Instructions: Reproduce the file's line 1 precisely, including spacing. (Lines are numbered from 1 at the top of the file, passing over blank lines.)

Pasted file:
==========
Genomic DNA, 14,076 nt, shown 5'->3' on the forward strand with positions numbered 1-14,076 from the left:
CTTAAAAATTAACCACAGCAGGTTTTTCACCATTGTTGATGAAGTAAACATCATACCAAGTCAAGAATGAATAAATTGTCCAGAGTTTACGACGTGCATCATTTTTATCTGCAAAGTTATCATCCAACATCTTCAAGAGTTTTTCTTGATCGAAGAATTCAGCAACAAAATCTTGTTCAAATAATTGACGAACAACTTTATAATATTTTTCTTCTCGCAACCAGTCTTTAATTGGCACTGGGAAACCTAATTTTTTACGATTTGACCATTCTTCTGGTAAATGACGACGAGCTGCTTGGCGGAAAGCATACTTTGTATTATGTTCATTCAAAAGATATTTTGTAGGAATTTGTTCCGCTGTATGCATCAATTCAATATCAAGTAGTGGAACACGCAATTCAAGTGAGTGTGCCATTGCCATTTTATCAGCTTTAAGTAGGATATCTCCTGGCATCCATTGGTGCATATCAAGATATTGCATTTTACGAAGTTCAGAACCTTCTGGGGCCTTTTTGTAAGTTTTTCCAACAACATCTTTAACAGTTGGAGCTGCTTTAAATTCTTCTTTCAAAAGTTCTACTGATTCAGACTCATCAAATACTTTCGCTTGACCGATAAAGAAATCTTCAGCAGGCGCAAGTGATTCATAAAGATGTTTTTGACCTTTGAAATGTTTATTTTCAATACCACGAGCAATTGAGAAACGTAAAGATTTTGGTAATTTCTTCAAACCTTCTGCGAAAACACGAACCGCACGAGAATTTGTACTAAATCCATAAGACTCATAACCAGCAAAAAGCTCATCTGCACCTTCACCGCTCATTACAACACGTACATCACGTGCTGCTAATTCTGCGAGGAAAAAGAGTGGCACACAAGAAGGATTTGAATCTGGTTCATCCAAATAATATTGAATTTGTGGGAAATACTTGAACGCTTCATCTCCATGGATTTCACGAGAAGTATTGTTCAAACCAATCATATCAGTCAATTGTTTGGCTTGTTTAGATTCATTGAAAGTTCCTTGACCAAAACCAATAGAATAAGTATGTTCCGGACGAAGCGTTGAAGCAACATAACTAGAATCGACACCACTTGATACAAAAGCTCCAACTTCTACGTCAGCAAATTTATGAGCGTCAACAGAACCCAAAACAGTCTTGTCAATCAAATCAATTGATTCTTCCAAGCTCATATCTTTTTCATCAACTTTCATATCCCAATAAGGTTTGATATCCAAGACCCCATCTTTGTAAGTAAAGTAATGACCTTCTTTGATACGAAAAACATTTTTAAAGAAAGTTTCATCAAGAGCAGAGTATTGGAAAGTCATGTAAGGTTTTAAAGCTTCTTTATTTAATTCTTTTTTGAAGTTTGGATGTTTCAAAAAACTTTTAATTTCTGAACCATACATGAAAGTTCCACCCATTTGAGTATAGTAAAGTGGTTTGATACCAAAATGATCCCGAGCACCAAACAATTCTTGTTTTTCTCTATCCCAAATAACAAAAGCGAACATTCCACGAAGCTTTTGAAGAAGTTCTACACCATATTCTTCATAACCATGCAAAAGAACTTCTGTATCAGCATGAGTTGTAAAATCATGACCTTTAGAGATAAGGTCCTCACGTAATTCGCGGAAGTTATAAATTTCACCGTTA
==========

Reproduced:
Genomic DNA, 14,076 nt, shown 5'->3' on the forward strand with positions numbered 1-14,076 from the left: